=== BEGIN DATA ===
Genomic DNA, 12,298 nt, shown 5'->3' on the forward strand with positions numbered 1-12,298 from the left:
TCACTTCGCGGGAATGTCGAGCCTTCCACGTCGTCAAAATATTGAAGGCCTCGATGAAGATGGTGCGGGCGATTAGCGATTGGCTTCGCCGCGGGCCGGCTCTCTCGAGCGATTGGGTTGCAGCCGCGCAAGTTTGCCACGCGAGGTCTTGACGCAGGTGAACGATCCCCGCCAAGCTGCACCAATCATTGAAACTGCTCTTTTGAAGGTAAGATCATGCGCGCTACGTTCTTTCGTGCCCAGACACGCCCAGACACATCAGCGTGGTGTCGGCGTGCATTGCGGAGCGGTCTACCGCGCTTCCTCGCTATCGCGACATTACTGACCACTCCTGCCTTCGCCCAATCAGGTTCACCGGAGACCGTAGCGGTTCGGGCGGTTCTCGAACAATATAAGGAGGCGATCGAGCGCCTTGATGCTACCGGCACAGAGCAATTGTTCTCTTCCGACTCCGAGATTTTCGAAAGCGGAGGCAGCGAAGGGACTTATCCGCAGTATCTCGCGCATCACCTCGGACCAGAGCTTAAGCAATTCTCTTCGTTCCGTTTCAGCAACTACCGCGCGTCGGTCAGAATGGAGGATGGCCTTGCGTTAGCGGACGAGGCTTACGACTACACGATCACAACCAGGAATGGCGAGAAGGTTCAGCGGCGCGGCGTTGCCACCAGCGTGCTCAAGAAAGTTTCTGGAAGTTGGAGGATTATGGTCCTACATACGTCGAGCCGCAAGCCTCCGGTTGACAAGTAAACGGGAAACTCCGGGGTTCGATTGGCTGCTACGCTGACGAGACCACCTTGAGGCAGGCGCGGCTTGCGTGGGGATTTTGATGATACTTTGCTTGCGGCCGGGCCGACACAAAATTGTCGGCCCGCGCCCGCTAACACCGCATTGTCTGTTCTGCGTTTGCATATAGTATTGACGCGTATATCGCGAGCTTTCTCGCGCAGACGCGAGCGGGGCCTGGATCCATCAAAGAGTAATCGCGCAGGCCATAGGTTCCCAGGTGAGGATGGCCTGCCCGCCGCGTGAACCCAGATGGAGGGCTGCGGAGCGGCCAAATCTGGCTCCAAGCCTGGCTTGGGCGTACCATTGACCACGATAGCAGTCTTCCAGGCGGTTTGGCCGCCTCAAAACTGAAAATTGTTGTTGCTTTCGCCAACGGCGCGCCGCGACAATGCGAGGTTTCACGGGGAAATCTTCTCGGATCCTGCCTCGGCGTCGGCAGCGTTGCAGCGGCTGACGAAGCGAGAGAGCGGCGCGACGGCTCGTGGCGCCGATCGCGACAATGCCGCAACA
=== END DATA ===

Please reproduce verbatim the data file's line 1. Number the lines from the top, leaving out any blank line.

Genomic DNA, 12,298 nt, shown 5'->3' on the forward strand with positions numbered 1-12,298 from the left: